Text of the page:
‘Gospel of Judas’ cagematch
The discovery of the Gospel of Judas has created quite a stir at OUP. Bart Ehrman, whose book on Peter, Paul and Mary Magdalene was just released, wrote significant sections for both of the best-selling books (1, 2) brought out by National Geographic on the subject. Now, Philip Jenkins has written an essay at Beliefnet that asks, “what’s the fuss about?”
Readers who scan the “Gospel of Judas” might wonder what the fuss is all about. The 24-page gospel consists mostly of a long conversation between Jesus and Judas. Like most Gnostic texts of the second-century C.E. (which is when the original of the Judas Gospel was probably written in Greek), Jesus talks about many different Gnostic deities and angels. It seems that Judas is the only one of the 12 disciples Jesus deems worthy of imparting this secret knowledge to. Jesus then asks Judas to betray him so that his mortal body will be killed and he can rejoin the spiritual world. Judas agrees and goes to the high priests to betray Jesus: That’s the end of the gospel.
The reason that many scholars and members of the press have characterized this ho-hum Gnostic document as a momentous leap in our understanding is that it fits in with their model of early Christian history as a battle between competing understandings of who Jesus was. The Christians who called themselves “orthodox” had the four canonical gospels of Matthew, Mark, Luke, and John that appear in today’s New Testament. Other Christians, including the Gnostics, had their own gospels, but neither the orthodox nor the Gnostics had truer insights into Jesus. The orthodox just happened to win the battle…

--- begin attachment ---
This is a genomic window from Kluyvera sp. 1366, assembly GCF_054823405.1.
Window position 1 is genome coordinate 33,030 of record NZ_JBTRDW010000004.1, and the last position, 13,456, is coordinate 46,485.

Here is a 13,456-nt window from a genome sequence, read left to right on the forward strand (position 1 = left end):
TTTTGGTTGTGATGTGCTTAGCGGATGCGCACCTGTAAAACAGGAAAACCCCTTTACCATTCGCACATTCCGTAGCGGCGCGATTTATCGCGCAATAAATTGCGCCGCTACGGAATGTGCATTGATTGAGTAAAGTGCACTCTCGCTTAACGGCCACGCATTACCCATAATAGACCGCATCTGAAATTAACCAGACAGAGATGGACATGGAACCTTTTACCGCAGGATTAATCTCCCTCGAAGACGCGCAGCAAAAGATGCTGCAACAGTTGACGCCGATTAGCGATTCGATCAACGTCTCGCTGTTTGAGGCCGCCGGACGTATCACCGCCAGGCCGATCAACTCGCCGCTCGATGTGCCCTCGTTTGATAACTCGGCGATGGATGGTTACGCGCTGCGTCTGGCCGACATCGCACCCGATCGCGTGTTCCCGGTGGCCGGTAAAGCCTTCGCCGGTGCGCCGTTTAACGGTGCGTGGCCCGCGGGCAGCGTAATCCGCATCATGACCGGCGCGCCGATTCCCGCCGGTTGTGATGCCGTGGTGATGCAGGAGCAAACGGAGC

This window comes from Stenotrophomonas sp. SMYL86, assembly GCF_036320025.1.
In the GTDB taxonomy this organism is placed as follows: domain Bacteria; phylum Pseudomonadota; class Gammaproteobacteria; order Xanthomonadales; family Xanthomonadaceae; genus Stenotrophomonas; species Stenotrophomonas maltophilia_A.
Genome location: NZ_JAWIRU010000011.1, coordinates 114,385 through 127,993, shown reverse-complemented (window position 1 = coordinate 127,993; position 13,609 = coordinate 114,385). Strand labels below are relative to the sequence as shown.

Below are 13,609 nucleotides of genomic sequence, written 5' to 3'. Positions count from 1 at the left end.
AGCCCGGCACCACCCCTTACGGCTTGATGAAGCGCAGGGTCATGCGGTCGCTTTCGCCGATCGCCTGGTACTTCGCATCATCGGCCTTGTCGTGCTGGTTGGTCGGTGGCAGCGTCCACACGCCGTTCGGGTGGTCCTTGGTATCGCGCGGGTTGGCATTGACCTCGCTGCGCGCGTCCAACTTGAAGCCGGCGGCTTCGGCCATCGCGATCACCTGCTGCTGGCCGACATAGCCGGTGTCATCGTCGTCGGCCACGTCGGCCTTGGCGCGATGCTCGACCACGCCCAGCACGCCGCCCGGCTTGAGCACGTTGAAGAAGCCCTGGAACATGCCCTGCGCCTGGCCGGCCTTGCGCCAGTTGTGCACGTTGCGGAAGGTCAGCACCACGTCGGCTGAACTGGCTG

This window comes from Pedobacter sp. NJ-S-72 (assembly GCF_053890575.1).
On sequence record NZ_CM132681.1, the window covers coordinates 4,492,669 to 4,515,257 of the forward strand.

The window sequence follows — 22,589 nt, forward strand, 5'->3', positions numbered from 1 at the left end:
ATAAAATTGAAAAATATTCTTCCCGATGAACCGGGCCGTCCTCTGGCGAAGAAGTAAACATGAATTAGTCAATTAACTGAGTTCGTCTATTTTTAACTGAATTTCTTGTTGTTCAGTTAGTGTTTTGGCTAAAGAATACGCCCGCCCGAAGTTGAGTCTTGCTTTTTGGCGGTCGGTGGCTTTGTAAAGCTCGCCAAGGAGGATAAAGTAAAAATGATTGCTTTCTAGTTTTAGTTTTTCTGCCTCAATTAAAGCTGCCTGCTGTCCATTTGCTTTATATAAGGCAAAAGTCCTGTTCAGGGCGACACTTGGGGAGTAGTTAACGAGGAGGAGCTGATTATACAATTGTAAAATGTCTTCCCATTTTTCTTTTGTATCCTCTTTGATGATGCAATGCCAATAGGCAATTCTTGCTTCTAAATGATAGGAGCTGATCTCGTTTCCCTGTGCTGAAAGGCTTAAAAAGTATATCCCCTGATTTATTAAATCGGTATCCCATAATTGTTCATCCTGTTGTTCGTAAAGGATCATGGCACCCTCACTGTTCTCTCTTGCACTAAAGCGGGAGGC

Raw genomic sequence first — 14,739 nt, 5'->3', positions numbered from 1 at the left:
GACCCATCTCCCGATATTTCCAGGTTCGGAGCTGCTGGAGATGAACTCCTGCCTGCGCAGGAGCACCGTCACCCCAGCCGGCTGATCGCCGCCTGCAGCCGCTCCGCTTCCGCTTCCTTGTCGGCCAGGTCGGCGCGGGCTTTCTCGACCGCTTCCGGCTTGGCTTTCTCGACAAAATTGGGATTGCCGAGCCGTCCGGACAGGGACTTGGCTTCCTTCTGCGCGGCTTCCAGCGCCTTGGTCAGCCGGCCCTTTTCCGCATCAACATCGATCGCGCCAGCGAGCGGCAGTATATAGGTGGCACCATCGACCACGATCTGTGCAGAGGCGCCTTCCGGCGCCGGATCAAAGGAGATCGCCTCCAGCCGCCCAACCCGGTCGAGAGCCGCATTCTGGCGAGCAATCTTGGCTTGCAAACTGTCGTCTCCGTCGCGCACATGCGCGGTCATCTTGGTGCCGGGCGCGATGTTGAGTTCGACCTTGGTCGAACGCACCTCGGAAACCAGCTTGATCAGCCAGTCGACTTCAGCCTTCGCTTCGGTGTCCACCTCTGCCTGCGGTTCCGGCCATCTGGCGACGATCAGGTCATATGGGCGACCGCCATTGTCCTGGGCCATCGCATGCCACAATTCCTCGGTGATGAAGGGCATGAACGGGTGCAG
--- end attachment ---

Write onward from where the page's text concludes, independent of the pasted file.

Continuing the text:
In short, the “Gospel of Judas” tells us nothing about the historical Jesus or Judas; it adds next to nothing to our knowledge of early Gnosticism or of sectarian Christianity; and it actually adds very little indeed that was not already known from texts published a century or more ago.